I’ve always heard and seen diagrams that show spacetime as being “flat” or in 2 dimensions with curvature. How does this correspond to the 3 spacial dimensions that we perceive to exist in?

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    $\begingroup$ Note that you seem to be asking about space (3D) and not spacetime (4D). $\endgroup$
    – Sten
    Aug 24, 2023 at 15:47
  • $\begingroup$ @Sten: That's certainly how one of the answerers addressed the question, but in writing my own answer I was not so sure about the OP's intention. $\endgroup$
    – Lee Mosher
    Aug 25, 2023 at 14:44
  • $\begingroup$ How could any 2D diagram show anywhere as anything but 'flat' or in two dimensions? $\endgroup$ Aug 26, 2023 at 21:11
  • $\begingroup$ Flat does not mean 2D. Speaking purely math, space appears flat to a hypothetical 4D observer in the same way as a 2D piece of paper appears flat to you as a 3D observer. $\endgroup$
    – M. Winter
    Aug 30, 2023 at 13:02

3 Answers 3


"Flat space" means that on large scales, Euclidean geometry holds. All the angles in any triangle drawn in space add up to 180°; the total distance between points separated by $\Delta x$, $\Delta y$, and $\Delta z$ is $d=\sqrt{\Delta x^2+\Delta y^2+\Delta z^2}$; et cetera.

Note that this is not the case on the 2D surface of the Earth, because it is curved. If you have a globe or a basketball to play with, you can easily see that it's possible to draw a triangle with more than 180°. You can even draw one with three 90° angles for a total of 270°. On a sphere, the distance between two nearby points is $ds = \sqrt{dr^2+r^2d\theta^2+r^2sin^2\theta d\phi^2}$ where $(\theta,\phi)$ are the longitude and latitude. In general, Euclidian geometry does not apply.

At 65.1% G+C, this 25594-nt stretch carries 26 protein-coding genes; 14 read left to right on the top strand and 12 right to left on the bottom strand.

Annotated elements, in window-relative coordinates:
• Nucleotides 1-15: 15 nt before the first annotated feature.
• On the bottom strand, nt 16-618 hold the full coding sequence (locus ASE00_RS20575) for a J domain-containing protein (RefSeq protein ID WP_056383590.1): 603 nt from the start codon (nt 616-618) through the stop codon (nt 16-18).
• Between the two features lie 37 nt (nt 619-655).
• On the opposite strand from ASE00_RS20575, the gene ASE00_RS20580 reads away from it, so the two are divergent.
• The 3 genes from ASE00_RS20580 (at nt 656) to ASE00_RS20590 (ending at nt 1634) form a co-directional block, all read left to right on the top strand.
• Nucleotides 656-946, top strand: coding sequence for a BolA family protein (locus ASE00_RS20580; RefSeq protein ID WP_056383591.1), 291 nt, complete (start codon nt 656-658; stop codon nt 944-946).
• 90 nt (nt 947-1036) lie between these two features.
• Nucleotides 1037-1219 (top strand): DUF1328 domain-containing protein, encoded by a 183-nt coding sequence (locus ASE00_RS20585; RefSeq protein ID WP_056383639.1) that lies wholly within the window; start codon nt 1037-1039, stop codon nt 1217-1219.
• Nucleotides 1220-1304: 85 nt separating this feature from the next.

The statement that in our universe, space is flat, means that on the largest scales (disregarding curvature "wrinkles" caused by stars, galaxies, black holes, etc) our 3D universe is measured to be flat such that Euclidean geometry applies. This also implies that it could be infinite in extent. If it were positively curved like a (3D) spherical surface, it might wrap in on itself and be finite in extent. The picture is somewhat analogous a smooth metallic surface. Although under a microscope you can see the surface roughness and all kinds of asperities, hills, and valleys, zooming out to a macroscopic view the overall structure is smooth and flat.

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    $\begingroup$ How is surface of earth is 2D ? Suppose the centre of earth as origin, then we need three coordinates to specify any point of surface. $\endgroup$ Aug 24, 2023 at 6:05
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    $\begingroup$ @An_Elephant you don't need three coordinates, because the radius is the same at every point on the earth's surface. $\endgroup$ Aug 24, 2023 at 6:13
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    $\begingroup$ @An_Elephant you just need latitude and longitude to specify any position on earth's surface. $\endgroup$
    – justhalf
    Aug 24, 2023 at 8:14
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    $\begingroup$ @An_Elephant Take the Earth's surface as given then you need just latitude and longitude. R is a given constant. It describes the curvature of the surface but latitude and longitude can be used by themselves (without R) to specify a point on the surface. $\endgroup$ Aug 24, 2023 at 9:20